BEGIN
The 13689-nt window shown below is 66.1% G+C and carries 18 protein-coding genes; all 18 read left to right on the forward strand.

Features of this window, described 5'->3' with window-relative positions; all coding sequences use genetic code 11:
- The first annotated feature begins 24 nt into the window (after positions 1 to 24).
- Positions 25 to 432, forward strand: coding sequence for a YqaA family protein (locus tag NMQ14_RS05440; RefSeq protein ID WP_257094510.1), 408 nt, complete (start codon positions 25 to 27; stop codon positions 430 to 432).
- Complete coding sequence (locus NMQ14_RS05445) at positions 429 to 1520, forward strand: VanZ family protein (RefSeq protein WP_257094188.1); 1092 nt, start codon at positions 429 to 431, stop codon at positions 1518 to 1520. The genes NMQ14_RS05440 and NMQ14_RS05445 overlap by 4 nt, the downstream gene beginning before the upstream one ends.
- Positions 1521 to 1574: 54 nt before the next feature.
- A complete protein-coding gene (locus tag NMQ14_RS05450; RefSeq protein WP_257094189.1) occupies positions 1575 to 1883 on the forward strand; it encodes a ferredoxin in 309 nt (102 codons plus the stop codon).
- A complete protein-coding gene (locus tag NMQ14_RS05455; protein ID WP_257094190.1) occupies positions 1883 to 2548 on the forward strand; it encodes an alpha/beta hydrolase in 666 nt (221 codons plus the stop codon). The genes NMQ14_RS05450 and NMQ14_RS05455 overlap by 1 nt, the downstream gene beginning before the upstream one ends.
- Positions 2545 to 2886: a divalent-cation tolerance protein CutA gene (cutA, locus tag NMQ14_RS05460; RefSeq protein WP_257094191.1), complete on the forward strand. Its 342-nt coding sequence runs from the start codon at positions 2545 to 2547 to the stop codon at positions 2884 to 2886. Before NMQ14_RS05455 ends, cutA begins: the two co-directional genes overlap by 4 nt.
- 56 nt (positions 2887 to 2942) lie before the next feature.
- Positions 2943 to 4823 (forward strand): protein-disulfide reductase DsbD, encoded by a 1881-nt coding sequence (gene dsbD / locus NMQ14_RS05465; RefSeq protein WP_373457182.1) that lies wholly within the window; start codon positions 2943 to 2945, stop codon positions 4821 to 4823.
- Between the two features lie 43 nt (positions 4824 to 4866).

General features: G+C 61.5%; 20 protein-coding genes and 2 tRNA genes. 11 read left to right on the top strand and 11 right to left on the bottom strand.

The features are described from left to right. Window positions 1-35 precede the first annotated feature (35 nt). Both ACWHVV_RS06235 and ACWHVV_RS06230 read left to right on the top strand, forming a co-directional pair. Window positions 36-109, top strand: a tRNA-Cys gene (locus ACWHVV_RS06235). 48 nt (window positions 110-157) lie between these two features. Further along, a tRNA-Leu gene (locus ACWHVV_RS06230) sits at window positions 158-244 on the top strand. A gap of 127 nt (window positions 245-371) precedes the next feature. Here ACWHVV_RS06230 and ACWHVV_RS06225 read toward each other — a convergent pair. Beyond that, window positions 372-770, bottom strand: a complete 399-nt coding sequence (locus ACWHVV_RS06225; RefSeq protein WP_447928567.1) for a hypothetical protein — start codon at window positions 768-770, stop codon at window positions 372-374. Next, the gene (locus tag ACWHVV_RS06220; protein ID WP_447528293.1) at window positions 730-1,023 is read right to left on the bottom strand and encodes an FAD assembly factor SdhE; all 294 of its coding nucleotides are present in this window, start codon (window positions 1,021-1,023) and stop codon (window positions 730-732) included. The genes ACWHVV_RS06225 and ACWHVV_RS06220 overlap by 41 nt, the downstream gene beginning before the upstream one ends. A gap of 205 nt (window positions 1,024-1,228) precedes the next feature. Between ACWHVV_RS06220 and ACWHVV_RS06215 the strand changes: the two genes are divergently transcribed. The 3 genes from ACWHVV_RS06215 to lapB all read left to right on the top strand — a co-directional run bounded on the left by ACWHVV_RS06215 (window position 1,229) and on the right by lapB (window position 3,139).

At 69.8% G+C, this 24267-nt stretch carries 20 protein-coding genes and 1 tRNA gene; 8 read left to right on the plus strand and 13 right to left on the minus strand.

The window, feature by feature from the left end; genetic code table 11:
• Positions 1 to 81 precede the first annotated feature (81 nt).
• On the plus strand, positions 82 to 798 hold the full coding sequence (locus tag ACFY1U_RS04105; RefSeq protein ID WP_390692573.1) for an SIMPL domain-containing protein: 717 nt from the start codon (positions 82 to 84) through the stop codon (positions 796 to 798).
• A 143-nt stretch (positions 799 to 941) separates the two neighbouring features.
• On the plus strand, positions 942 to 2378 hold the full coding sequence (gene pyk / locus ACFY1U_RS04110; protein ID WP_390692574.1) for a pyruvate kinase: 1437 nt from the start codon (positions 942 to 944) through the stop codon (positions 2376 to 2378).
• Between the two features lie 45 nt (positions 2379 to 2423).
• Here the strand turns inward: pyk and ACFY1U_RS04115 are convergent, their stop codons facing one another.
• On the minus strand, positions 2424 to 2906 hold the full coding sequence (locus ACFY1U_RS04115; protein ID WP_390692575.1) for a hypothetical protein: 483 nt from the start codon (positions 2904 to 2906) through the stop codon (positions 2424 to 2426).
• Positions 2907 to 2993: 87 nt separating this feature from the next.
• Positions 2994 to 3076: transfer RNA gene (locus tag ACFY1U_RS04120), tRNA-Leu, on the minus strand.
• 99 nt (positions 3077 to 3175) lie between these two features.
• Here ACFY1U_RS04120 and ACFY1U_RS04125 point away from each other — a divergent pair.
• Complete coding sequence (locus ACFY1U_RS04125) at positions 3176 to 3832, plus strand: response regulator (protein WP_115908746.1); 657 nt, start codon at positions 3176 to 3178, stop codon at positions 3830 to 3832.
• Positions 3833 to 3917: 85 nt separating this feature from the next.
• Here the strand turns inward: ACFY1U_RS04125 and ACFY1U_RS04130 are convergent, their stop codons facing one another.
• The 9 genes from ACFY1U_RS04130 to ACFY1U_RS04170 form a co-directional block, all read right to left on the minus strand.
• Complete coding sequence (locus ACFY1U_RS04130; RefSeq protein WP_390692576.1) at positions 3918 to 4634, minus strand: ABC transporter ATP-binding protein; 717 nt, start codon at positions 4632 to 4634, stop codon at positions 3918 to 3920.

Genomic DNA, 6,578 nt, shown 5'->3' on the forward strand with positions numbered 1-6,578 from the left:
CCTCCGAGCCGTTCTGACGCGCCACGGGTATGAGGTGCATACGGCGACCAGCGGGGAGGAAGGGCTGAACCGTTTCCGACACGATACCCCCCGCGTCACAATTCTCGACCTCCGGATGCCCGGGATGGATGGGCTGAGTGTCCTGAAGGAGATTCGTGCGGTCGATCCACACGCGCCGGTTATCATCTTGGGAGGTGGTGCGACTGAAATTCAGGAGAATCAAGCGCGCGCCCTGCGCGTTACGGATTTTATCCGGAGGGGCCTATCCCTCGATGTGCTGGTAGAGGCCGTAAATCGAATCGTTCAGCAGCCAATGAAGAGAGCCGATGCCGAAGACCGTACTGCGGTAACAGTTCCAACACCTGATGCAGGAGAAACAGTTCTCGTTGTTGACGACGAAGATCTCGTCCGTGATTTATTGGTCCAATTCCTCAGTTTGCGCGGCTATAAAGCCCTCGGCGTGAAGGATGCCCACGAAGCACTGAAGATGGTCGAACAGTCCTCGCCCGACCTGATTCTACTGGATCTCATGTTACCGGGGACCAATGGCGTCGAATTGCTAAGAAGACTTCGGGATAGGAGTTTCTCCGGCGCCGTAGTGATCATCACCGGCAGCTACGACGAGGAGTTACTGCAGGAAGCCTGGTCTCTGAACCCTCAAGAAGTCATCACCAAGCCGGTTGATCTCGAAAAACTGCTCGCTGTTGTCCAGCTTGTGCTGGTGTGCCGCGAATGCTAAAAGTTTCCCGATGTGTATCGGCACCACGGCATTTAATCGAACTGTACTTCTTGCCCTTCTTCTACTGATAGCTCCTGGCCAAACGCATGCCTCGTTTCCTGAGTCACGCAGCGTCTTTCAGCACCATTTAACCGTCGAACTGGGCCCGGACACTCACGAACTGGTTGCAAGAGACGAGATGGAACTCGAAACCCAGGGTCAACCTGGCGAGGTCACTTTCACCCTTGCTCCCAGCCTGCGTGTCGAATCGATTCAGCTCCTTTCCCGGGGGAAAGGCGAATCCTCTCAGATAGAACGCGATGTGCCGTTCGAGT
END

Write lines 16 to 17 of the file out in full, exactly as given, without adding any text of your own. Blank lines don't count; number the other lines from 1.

The window, feature by feature from the left end; genetic code table 11:
• Positions 1 to 81 precede the first annotated feature (81 nt).